Popular Music Of The Olden Time Vol 2

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it. He also added, that no man whatever should be imprisoned for any debt due to his estate. " Look upon this, ye aldermen," says the historian empha­tically, " for it is a glorious glass ! " a
The ballad was entered at Stationers' Hall a few months later than a drama on the same subject. The following extracts are from the registers of the Company. On Feb. 8,1604-5, entered to Tho. Pavier, " The History of Richard Whittington, of his lowe birthe, his great fortune, as yt was plaied by the Prynce's Servants;" and on July 6 (1605), to Jo. Wright, "a ballad called The wondrous Lyfe and memorable Death of Sir Ri: Whittington now sometyme Lo: Maior of the honorable Citie of London."
Wright was the printer. The ballad (or another on the same subject) was written by Richard Johnson, author of The Seven Champions of Christendom' &c, and is contained in his Crowne Garland of Croulden Hoses, 1612. Copies are also in the Douce Collection, fol. 103; in Old Ballads, i. 132, 1723; in Evans's Collection, ii. 325, 1810; and in Mackay's Songs of the London Prentices and Trades; &c.
In Pills to purge Melancholy, iii. 40, 1707, the tune is called Turn again, Whittington; in Hawkins's transcripts of virginal music, The Bells of Osney ;b and as the ballad of " Sir Richard Whittington" was to be sung to the tune of Dainty, come thou to me, this may be another name for the same. A fourth seems to be Whittington's Bells; for Ward, in The London Spy, says " he'd rather hear an old barber ring Whittington''s Bells upon the cittern," than all the music-houses then afforded.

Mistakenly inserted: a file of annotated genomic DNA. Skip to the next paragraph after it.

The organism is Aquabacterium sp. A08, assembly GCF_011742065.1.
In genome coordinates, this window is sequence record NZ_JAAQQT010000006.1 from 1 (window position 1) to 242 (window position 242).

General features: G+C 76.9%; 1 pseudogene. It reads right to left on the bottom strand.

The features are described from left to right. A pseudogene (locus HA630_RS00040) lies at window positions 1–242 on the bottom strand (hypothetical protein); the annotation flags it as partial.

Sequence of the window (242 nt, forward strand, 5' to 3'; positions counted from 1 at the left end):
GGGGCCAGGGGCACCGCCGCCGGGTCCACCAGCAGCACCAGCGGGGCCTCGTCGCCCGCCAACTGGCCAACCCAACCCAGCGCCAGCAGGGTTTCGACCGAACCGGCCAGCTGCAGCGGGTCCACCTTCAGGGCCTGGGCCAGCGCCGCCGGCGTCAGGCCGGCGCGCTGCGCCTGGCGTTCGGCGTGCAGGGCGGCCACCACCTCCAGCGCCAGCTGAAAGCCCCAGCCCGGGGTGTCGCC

■ For more about Sir Richard Whittington, see Anti­quarian Repertory, ii. 343; Rimbault's Fly Leaves, if. 75; Burn's Descriptive Catalogue of London Traders' Tavrnand Coffee-House Tokens; &c.
b*'The belis of Osney Abbey," says Hawkins, "were very famous: their several names were Douce, Clement, Aus'In, Hautecter, Gabriel, and John. Near old Wind­sor,' he adds, "is a public-house, vulgarly called The
Bells of Bosely; this house was originally built for the accommodation of bargemen, and others, navigating the river Thames between London and Oxford. It has a sign of six bells, i.e., the bells of Osney." (History, 8vo.p 615.) I am told that the sign is now altered to The Five Bells of Ouseley, and that the house is famous for its excellent ale. "The great Bells of Oesney," is one of the rounds for three voices in Deuteromelia, 1609.